No wonder John McCain's campaign is in trouble

The candidate calls for a safety net to cushion workers from globalization. But he doesn't want to pay for it


Andrew Leonard
September 29, 2007 12:00AM (UTC)

The John McCain show made a stop in Detroit on Friday, where the presidential candidate addressed the 2007 Hispanic Business Expo and Economic Summit. A review of the transcript of his speech gives some insights into why his campaign is going nowhere.

The man makes no sense.

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We'll skip quickly past the most egregious howlers -- how Washington D.C. is the "last vestige of real socialism in the world," Democrats want to build "a wall around America" (uh, John, you voted for the U.S.-Mexico border fence just like Hillary Clinton and Barack Obama), and Democrats, if they gain the White House, will "recklessly" tax and spend (remind me, again, which party's president last presided over a balanced budget?) Instead, we'll cut right to good stuff.

But let's have some straight talk: globalization is here, globalization is an opportunity, but globalization will not automatically benefit every American.

We must remain committed to education, retraining, and help for displaced workers, regardless of whether their job went away because of trade, technological innovation, or shifts in consumer spending patterns. For Americans who have lost a job, we need to expand opportunities for further education and training that can open new doors. We need to modernize our unemployment insurance system to reflect the reality of the 21st century economy: jobs that go away no longer come back when business rebounds. We need to help displaced workers make ends meet between jobs and move people quickly on to the next opportunity.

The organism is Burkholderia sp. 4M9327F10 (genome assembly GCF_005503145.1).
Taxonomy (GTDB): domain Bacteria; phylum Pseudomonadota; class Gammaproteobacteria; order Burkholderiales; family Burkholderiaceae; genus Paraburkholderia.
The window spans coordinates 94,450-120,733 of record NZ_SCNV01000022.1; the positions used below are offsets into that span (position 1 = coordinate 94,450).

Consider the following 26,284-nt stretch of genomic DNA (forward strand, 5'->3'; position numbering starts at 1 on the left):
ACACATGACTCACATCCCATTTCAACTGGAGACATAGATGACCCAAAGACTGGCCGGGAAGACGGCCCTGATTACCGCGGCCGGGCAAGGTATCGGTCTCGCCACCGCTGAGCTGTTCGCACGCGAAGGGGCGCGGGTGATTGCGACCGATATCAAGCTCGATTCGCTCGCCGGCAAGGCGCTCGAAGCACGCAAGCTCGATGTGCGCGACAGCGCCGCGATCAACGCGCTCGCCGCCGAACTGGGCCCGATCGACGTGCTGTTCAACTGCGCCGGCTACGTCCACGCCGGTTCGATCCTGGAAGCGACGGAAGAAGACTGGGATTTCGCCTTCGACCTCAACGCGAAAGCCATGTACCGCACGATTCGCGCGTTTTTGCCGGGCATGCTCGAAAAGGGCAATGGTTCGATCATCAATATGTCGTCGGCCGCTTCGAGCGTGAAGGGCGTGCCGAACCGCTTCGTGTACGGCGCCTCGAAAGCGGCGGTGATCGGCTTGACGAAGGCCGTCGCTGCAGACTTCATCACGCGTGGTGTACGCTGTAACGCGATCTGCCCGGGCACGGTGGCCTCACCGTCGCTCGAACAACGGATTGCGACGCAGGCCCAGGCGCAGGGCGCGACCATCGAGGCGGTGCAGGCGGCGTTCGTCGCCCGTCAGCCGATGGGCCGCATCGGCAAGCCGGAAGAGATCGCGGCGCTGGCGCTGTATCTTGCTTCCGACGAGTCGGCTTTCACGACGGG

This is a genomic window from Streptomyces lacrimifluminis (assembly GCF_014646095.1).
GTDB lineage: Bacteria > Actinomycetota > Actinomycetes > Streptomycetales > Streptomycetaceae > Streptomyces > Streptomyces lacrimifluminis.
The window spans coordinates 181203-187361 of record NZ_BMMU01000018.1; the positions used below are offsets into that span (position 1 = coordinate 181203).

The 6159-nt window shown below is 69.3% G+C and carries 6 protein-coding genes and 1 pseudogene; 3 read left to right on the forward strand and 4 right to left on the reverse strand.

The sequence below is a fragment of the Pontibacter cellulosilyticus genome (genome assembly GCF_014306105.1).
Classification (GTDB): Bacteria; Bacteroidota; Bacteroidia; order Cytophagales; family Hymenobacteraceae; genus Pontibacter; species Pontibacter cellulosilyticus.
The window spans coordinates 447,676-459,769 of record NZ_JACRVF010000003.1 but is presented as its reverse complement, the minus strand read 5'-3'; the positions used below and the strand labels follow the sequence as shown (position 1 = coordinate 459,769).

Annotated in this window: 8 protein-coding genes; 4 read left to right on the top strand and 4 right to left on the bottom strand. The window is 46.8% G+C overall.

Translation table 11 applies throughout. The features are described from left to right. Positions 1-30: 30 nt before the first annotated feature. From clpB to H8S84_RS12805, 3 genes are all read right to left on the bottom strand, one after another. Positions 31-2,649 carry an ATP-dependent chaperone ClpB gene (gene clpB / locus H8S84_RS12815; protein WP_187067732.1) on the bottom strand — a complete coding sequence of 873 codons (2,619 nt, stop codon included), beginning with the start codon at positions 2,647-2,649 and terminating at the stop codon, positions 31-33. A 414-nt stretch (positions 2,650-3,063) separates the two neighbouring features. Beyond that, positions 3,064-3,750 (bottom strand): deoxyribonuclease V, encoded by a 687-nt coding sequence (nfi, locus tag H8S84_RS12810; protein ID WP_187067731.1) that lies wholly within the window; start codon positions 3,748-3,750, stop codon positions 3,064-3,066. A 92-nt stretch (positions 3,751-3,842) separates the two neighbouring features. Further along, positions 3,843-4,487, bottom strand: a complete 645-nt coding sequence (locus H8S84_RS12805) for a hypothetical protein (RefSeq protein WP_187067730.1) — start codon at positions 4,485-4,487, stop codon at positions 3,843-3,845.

We need to reform the half-dozen government training programs that are supposed to help such workers. As I talk to business people and education experts I hear again and again that community colleges do a great job of providing the right skills to workers and the right workers for firms. We should take greater advantage of this record of success, transform rigid training programs, and get workers back to work.

Hillary Clinton could have delivered those last two paragraphs. So could Barack Obama or John Edwards. Boosting the safety net for workers who are negatively impacted by globalization is about as mainstream Democratic a policy as you will find. But guess what? To buff up the safety net so that it actually works as a cushion against economic dislocation will cost money. Which, given the current parlous state of U.S. government finances, might even require raising taxes.

There you have it: John "Great Society" McCain.


Andrew Leonard

Andrew Leonard is a staff writer at Salon. On Twitter, @koxinga21.

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Related Topics ------------------------------------------

2008 Elections Globalization How The World Works John Mccain, R-ariz.




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